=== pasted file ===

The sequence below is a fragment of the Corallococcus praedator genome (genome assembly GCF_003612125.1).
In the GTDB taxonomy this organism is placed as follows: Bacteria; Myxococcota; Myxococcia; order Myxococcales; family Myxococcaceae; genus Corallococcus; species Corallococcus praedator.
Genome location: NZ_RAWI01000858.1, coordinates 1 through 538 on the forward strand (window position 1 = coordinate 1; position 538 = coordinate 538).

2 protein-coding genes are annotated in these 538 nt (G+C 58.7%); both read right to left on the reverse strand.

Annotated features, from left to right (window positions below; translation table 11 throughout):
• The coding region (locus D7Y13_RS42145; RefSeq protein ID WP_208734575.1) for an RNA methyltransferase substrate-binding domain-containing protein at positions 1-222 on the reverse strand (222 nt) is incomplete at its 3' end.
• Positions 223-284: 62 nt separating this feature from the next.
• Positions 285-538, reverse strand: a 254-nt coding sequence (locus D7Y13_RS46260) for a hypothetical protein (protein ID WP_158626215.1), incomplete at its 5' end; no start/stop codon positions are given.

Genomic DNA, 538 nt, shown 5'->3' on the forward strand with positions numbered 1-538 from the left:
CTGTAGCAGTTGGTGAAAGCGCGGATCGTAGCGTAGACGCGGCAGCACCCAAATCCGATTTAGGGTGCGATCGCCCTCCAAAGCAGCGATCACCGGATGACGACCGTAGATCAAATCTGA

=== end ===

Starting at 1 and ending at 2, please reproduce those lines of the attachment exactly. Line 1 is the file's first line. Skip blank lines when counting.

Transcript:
The sequence below is a fragment of the Corallococcus praedator genome (genome assembly GCF_003612125.1).
In the GTDB taxonomy this organism is placed as follows: Bacteria; Myxococcota; Myxococcia; order Myxococcales; family Myxococcaceae; genus Corallococcus; species Corallococcus praedator.